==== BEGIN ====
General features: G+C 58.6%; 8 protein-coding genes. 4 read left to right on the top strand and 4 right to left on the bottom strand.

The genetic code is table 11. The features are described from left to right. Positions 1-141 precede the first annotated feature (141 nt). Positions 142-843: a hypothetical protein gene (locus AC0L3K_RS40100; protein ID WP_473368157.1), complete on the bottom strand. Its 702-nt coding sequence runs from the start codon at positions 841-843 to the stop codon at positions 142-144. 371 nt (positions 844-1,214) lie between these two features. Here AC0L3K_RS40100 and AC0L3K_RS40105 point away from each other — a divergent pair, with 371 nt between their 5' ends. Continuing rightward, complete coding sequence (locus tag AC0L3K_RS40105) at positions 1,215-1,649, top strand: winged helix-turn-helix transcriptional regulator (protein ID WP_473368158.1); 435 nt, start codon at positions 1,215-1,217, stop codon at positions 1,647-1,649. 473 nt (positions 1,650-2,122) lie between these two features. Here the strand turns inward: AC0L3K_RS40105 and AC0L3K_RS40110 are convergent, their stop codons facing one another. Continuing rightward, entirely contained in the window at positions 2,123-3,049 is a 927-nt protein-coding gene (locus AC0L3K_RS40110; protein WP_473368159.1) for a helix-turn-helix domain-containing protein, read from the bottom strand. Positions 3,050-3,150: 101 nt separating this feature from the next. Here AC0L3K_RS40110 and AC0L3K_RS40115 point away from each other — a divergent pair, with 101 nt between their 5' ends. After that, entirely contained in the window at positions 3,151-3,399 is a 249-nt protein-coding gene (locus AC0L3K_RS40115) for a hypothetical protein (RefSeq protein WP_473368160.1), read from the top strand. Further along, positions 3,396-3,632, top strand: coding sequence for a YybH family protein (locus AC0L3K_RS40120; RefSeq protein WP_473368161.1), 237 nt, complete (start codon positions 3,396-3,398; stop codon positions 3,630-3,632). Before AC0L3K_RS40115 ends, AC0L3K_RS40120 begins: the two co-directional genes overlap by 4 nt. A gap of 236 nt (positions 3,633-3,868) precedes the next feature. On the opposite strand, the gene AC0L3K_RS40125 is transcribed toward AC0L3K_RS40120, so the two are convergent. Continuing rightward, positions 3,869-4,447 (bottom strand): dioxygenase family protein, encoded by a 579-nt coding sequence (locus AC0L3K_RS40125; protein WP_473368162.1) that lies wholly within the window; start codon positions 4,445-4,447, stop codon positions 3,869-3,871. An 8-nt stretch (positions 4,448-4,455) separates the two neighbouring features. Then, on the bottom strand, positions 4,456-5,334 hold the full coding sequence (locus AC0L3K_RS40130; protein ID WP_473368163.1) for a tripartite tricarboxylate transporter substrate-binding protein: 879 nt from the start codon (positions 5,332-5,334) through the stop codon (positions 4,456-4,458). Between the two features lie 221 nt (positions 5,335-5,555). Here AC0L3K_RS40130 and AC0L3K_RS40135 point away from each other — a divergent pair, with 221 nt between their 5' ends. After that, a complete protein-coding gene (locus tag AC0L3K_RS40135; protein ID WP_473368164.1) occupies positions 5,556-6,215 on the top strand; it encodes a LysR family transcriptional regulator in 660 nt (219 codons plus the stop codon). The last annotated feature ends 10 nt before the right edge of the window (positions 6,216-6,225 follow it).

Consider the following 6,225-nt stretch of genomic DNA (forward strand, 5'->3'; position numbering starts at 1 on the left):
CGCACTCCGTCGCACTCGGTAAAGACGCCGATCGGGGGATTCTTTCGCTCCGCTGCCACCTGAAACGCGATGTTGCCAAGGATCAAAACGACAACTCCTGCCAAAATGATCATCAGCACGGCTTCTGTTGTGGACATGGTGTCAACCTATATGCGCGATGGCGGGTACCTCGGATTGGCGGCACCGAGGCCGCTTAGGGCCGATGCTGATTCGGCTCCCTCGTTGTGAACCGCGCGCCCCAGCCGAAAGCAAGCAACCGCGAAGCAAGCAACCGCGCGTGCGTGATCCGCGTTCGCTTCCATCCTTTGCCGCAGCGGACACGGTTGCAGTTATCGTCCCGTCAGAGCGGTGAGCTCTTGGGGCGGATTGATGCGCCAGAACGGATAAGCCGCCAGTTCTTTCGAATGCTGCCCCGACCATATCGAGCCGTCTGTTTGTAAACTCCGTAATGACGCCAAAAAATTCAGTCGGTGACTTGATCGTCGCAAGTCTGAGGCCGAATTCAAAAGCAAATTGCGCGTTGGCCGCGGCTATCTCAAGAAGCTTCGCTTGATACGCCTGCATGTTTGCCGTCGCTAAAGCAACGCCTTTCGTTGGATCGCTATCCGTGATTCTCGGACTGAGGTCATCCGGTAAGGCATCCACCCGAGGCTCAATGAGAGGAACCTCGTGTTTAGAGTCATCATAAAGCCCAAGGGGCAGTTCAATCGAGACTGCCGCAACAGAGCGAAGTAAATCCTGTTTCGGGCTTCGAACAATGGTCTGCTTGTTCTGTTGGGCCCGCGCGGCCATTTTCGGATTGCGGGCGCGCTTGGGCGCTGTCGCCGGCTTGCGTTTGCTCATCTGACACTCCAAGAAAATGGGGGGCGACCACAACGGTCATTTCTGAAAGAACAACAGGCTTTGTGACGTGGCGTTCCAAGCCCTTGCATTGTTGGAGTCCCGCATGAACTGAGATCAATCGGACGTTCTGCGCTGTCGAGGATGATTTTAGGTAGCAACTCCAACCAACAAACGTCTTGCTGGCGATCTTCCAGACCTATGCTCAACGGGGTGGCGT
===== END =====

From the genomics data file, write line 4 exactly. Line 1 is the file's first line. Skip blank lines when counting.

CGCACTCCGTCGCACTCGGTAAAGACGCCGATCGGGGGATTCTTTCGCTCCGCTGCCACCTGAAACGCGATGTTGCCAAGGATCAAAACGACAACTCCTGCCAAAATGATCATCAGCACGGCTTCTGTTGTGGACATGGTGTCAACCTATATGCGCGATGGCGGGTACCTCGGATTGGCGGCACCGAGGCCGCTTAGGGCCGATGCTGATTCGGCTCCCTCGTTGTGAACCGCGCGCCCCAGCCGAAAGCAAGCAACCGCGAAGCAAGCAACCGCGCGTGCGTGATCCGCGTTCGCTTCCATCCTTTGCCGCAGCGGACACGGTTGCAGTTATCGTCCCGTCAGAGCGGTGAGCTCTTGGGGCGGATTGATGCGCCAGAACGGATAAGCCGCCAGTTCTTTCGAATGCTGCCCCGACCATATCGAGCCGTCTGTTTGTAAACTCCGTAATGACGCCAAAAAATTCAGTCGGTGACTTGATCGTCGCAAGTCTGAGGCCGAATTCAAAAGCAAATTGCGCGTTGGCCGCGGCTATCTCAAGAAGCTTCGCTTGATACGCCTGCATGTTTGCCGTCGCTAAAGCAACGCCTTTCGTTGGATCGCTATCCGTGATTCTCGGACTGAGGTCATCCGGTAAGGCATCCACCCGAGGCTCAATGAGAGGAACCTCGTGTTTAGAGTCATCATAAAGCCCAAGGGGCAGTTCAATCGAGACTGCCGCAACAGAGCGAAGTAAATCCTGTTTCGGGCTTCGAACAATGGTCTGCTTGTTCTGTTGGGCCCGCGCGGCCATTTTCGGATTGCGGGCGCGCTTGGGCGCTGTCGCCGGCTTGCGTTTGCTCATCTGACACTCCAAGAAAATGGGGGGCGACCACAACGGTCATTTCTGAAAGAACAACAGGCTTTGTGACGTGGCGTTCCAAGCCCTTGCATTGTTGGAGTCCCGCATGAACTGAGATCAATCGGACGTTCTGCGCTGTCGAGGATGATTTTAGGTAGCAACTCCAACCAACAAACGTCTTGCTGGCGATCTTCCAGACCTATGCTCAACGGGGTGGCGT